‘The Tatas, Freddie Mercury and Other Bawas: An Intimate History of the Parsis’ review: The Big Three, a distinctive community and its history

A veteran journalist chronicles the Parsis through noted families like the Tatas, Wadias, Mistrys and doctors, lawyers, musicians and rebels

August 14, 2021 04:31 pm | Updated 04:31 pm IST

As I read The Tatas, Freddie Mercury and Other Bawas by Coomi Kapoor, I’ve been making an acquaintance with a multitude of Parsis — dead and living, admirable and less-than-admirable, famous and forgotten.

I didn’t know, for example, that Sir Jamsetjee Jejeebhoy, the merchant who made an enormous fortune trading opium with China in the 19th century, shaped Mumbai in small but significant ways. The entire causeway linking the island of Mahim to the mainland was built by Jamsetjee to ease travel between Mahim and Bandra. Charni Road derives its name from the swathe of grasslands he bought for the use of cattle-owners, who were finding it difficult to pay grazing fees imposed by the British. And the Tanchoi saree that pops up in trousseaus across the country was born when Jamsetjee sent three Parsi weavers to China to learn the art of jacquard weaving.

Lock story

Ardeshir Godrej, founder of the Godrej empire, was inspired by the Swadeshi movement to design an indigenous lock. It was Bal Gangadhar Tilak who urged him to create a quality soap to compete with imported brands.

The eccentric Ardeshir once issued a statement challenging members of the public to break open the new safe that he had designed. (Three professional safecrackers conceded defeat — and the sales of the Godrej safe spiralled.)

Anecdotes and titbits infuse life and vibrancy into the book. Kapoor mentions that Field Marshal Sam Maneckshaw was so grievously wounded in Burma in 1932 that the doctor refused to treat the injured soldier, and only changed his mind when Sam’s loyal Gorkha held up a pistol. And that Nani Palkhivala, who had topped the MA exam at Bombay University, had assumed he would be appointed lecturer. When the post went to a Parsi woman instead, he scrambled around and signed up for a law degree because that was the only course still open. (Palkhivala was so grateful to the woman for inadvertently steering him towards the legal profession that he treated her to a slap-up meal every year.)

Described as an intimate history of the Parsis, it attempts to tell the story of the community by shining a spotlight on its prominent members down the centuries. And although Kapoor, who is a Parsi and a senior journalist, occasionally slips into stereotypes and wide-eyed admiration, the volume is rich with painstaking research and unusual details.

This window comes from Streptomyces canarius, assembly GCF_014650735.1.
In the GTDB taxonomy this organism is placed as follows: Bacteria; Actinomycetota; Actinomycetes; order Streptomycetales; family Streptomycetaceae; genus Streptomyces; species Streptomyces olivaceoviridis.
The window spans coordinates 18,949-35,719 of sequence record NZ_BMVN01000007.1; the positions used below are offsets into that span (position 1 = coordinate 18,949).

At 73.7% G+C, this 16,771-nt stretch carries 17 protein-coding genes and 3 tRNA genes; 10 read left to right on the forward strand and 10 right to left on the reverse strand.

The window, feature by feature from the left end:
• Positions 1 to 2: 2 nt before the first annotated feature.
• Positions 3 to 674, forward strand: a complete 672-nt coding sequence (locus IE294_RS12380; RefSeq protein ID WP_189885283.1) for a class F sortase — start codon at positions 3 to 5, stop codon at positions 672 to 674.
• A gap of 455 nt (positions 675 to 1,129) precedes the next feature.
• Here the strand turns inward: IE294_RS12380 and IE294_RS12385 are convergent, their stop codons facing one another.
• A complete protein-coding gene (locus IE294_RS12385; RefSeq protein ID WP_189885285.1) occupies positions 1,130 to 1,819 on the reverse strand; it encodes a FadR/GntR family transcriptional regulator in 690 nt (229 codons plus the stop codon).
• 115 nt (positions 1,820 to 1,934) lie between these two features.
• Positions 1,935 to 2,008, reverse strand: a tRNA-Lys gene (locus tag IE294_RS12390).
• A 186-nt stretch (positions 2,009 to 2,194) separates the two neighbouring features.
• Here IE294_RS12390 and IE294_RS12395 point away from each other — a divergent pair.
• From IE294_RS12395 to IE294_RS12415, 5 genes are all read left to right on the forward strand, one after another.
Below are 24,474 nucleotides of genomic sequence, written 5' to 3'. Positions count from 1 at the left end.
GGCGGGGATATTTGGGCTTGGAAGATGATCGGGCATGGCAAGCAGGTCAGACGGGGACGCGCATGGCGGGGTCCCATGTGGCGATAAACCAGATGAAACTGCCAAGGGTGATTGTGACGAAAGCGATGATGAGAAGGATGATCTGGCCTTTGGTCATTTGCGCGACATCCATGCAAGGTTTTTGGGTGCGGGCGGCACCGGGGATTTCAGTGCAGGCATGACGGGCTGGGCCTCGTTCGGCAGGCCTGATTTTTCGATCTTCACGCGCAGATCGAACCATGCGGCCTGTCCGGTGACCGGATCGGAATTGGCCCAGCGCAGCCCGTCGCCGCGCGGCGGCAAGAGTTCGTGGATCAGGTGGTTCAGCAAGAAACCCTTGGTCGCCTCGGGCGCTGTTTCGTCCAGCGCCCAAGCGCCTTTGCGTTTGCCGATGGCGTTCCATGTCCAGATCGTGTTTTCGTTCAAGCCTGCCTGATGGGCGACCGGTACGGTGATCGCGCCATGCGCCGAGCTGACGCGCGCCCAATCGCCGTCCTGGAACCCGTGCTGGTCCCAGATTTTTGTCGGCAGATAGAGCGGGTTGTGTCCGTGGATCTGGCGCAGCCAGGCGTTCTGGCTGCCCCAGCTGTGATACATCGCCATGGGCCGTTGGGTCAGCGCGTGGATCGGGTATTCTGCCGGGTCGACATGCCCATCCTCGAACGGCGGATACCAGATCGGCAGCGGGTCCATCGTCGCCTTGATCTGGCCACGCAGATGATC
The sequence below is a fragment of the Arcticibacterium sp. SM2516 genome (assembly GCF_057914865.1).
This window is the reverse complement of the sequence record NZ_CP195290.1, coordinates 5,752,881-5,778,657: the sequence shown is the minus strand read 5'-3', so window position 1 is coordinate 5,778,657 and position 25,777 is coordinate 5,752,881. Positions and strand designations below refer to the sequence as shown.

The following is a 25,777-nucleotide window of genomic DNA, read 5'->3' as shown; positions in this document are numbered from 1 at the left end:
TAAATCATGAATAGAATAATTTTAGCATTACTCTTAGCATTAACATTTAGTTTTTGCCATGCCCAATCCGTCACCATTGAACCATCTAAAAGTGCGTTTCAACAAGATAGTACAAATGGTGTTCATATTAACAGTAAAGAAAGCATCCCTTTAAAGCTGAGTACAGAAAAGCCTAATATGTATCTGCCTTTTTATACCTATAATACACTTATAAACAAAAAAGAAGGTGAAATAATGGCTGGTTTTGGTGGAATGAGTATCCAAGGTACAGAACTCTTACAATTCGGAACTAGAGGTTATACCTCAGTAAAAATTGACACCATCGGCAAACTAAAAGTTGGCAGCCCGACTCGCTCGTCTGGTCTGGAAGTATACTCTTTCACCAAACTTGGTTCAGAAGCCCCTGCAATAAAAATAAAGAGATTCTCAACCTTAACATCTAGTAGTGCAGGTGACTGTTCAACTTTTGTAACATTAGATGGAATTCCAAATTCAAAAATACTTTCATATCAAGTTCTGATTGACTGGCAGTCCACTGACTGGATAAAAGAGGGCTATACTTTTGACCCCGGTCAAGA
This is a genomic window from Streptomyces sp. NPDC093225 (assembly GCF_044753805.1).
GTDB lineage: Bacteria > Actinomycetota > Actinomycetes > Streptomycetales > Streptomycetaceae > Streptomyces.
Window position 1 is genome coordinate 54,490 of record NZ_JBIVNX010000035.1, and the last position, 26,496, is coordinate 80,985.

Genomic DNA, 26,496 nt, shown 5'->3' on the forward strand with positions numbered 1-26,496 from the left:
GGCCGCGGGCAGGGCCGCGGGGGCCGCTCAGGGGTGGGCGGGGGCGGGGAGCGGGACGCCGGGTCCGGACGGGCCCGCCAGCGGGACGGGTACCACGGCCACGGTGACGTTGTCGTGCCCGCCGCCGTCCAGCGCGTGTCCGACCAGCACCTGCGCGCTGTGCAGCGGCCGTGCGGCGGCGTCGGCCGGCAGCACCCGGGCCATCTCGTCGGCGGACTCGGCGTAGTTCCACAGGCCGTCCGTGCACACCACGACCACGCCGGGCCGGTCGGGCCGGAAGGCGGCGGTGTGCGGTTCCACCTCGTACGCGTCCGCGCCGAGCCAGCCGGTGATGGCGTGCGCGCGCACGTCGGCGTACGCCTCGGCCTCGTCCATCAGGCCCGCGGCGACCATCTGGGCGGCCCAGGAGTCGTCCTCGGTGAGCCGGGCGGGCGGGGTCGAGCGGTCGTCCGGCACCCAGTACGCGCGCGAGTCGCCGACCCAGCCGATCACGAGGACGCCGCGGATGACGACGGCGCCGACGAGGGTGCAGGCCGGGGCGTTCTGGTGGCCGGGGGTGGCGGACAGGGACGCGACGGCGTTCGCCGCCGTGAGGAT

Tangled web

The history of the Parsi community is a familiar one. When followers of Zoroastrianism — the world’s oldest monotheistic religion — faced religious persecution in Persia, many were forced to flee. One group reached coastal Gujarat and settled there, laying the foundation for a unique community that retained its religion and culture while embracing the ways of its new home.

Kapoor chooses to begin the book with the infamous boardroom battle of 2016, during which Ratan Tata summarily sacked Cyrus Mistry, chairperson of the Tata group. She believes that the controversy was a defining moment for the Parsi community — which explains why she devotes half the book to the family trees, petty wrangling and past shenanigans of the three Parsi families involved in the spat. “The histories of the Tata, Wadia and Mistry families are integral parts of the saga of the Bombay Parsis,” Kapoor contends. Admittedly, profiles of the Big Three hold fascinating details but the larger narrative gets lost in a clutter of family lineages, succession battles and corporate gossip. And when Kapoor remarks, “Parsi history is a tangled web, indeed”, one can only wish that she had disentangled it somewhat.

It’s a welcome relief when, in the latter half, Kapoor turns her attention to the many lawyers, doctors, musicians, vaccine-makers and rebels who are the heart of this distinctive community. Their stories ensure that, although lopsided and haphazard at times, the book is a treasure trove of moments from lost times.

The Tatas, Freddie Mercury and Other Bawas: An Intimate History of the Parsis ; Coomi Kapoor, Westland, ₹699.

The reviewer is a writer and chronicler of Bombay.

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